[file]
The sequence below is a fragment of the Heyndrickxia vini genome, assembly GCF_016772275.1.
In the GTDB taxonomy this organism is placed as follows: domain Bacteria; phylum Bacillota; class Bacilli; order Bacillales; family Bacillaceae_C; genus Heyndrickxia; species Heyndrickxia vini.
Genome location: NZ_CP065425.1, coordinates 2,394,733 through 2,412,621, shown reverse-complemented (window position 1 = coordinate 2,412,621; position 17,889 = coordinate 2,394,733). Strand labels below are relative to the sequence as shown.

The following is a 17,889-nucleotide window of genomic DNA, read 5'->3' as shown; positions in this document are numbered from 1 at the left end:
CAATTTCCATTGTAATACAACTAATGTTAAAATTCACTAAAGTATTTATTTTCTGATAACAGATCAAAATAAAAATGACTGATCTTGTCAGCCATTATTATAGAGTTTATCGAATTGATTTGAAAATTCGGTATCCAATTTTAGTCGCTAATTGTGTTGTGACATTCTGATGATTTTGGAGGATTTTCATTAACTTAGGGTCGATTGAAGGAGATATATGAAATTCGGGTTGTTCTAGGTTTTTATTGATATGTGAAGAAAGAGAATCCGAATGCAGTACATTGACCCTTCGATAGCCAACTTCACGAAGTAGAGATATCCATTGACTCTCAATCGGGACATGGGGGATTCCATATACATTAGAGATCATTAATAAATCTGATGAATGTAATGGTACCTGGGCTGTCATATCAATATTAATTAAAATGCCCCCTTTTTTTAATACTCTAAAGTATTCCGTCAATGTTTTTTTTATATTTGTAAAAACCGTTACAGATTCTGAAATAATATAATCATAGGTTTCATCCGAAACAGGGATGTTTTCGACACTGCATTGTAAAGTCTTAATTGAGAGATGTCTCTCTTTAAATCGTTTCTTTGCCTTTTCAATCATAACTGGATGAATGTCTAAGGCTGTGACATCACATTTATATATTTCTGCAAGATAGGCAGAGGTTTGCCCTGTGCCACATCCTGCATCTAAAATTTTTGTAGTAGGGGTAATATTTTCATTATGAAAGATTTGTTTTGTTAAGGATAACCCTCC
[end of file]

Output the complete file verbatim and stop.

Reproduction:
The sequence below is a fragment of the Heyndrickxia vini genome, assembly GCF_016772275.1.
In the GTDB taxonomy this organism is placed as follows: domain Bacteria; phylum Bacillota; class Bacilli; order Bacillales; family Bacillaceae_C; genus Heyndrickxia; species Heyndrickxia vini.
Genome location: NZ_CP065425.1, coordinates 2,394,733 through 2,412,621, shown reverse-complemented (window position 1 = coordinate 2,412,621; position 17,889 = coordinate 2,394,733). Strand labels below are relative to the sequence as shown.

The following is a 17,889-nucleotide window of genomic DNA, read 5'->3' as shown; positions in this document are numbered from 1 at the left end:
CAATTTCCATTGTAATACAACTAATGTTAAAATTCACTAAAGTATTTATTTTCTGATAACAGATCAAAATAAAAATGACTGATCTTGTCAGCCATTATTATAGAGTTTATCGAATTGATTTGAAAATTCGGTATCCAATTTTAGTCGCTAATTGTGTTGTGACATTCTGATGATTTTGGAGGATTTTCATTAACTTAGGGTCGATTGAAGGAGATATATGAAATTCGGGTTGTTCTAGGTTTTTATTGATATGTGAAGAAAGAGAATCCGAATGCAGTACATTGACCCTTCGATAGCCAACTTCACGAAGTAGAGATATCCATTGACTCTCAATCGGGACATGGGGGATTCCATATACATTAGAGATCATTAATAAATCTGATGAATGTAATGGTACCTGGGCTGTCATATCAATATTAATTAAAATGCCCCCTTTTTTTAATACTCTAAAGTATTCCGTCAATGTTTTTTTTATATTTGTAAAAACCGTTACAGATTCTGAAATAATATAATCATAGGTTTCATCCGAAACAGGGATGTTTTCGACACTGCATTGTAAAGTCTTAATTGAGAGATGTCTCTCTTTAAATCGTTTCTTTGCCTTTTCAATCATAACTGGATGAATGTCTAAGGCTGTGACATCACATTTATATATTTCTGCAAGATAGGCAGAGGTTTGCCCTGTGCCACATCCTGCATCTAAAATTTTTGTAGTAGGGGTAATATTTTCATTATGAAAGATTTGTTTTGTTAAGGATAACCCTCC